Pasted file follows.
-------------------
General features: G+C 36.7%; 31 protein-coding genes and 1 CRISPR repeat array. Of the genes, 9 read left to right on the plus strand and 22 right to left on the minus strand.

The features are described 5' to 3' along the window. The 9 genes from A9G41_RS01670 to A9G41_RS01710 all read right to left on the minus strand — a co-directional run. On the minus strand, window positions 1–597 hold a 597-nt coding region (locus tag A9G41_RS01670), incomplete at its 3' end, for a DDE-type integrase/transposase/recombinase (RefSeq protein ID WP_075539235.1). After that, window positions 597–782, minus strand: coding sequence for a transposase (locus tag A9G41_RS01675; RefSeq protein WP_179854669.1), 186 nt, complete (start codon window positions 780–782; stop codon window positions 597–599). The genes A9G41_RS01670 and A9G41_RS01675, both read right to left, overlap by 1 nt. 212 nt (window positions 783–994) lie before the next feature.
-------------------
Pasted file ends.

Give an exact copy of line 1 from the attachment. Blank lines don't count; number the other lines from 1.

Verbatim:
General features: G+C 36.7%; 31 protein-coding genes and 1 CRISPR repeat array. Of the genes, 9 read left to right on the plus strand and 22 right to left on the minus strand.